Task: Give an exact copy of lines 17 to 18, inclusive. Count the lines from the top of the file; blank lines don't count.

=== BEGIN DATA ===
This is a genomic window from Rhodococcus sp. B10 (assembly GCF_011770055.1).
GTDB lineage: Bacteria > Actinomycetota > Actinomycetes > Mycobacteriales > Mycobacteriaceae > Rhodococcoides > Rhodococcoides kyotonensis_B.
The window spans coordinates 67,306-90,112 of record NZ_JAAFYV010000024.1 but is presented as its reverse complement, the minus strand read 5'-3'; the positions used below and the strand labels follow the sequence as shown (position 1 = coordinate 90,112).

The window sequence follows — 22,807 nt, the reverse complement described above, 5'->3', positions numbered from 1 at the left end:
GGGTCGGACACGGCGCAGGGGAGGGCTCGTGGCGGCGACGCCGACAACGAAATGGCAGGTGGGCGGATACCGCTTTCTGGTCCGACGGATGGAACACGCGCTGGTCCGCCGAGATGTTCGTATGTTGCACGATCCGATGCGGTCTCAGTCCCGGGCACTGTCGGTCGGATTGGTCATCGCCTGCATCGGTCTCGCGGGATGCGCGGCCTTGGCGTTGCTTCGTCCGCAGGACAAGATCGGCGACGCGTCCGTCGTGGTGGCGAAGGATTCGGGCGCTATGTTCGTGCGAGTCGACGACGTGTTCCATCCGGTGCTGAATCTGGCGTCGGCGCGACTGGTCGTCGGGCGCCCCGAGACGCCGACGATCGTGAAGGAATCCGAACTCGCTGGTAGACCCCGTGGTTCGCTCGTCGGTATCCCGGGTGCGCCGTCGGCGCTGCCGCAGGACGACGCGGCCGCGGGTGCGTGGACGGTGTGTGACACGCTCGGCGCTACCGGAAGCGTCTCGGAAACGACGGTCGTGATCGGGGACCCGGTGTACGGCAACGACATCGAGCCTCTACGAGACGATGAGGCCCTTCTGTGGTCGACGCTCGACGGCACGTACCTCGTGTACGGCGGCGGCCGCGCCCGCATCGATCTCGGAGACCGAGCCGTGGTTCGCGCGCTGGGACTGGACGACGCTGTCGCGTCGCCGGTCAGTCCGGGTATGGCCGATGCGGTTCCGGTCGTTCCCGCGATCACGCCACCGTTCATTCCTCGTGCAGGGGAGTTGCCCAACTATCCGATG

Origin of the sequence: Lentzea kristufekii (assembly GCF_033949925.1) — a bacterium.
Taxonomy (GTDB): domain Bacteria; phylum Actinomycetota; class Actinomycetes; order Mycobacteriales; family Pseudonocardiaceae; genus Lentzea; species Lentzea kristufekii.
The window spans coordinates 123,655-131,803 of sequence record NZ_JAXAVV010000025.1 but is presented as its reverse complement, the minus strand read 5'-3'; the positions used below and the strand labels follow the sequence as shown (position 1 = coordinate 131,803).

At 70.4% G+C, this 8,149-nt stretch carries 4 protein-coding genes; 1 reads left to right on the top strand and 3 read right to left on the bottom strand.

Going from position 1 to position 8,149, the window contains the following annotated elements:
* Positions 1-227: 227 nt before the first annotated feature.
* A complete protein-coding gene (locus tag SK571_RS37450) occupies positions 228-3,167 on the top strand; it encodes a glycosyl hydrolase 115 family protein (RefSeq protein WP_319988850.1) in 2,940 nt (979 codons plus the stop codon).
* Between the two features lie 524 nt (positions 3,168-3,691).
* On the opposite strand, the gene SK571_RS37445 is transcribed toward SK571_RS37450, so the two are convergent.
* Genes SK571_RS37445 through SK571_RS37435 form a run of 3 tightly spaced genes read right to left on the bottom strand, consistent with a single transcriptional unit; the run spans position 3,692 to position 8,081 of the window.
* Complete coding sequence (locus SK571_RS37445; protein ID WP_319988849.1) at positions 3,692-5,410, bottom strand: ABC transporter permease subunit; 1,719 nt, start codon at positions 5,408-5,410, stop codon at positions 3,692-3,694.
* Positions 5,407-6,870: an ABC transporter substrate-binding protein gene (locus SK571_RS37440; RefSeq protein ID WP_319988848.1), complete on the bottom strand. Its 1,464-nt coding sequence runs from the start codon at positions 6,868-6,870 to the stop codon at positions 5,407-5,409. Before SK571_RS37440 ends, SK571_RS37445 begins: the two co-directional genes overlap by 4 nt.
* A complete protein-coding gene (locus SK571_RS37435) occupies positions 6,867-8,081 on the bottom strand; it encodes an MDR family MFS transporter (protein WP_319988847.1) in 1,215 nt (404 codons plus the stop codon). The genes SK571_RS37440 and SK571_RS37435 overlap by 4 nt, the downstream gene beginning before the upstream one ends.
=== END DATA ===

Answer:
* Positions 5,407-6,870: an ABC transporter substrate-binding protein gene (locus SK571_RS37440; RefSeq protein ID WP_319988848.1), complete on the bottom strand. Its 1,464-nt coding sequence runs from the start codon at positions 6,868-6,870 to the stop codon at positions 5,407-5,409. Before SK571_RS37440 ends, SK571_RS37445 begins: the two co-directional genes overlap by 4 nt.
* A complete protein-coding gene (locus SK571_RS37435) occupies positions 6,867-8,081 on the bottom strand; it encodes an MDR family MFS transporter (protein WP_319988847.1) in 1,215 nt (404 codons plus the stop codon). The genes SK571_RS37440 and SK571_RS37435 overlap by 4 nt, the downstream gene beginning before the upstream one ends.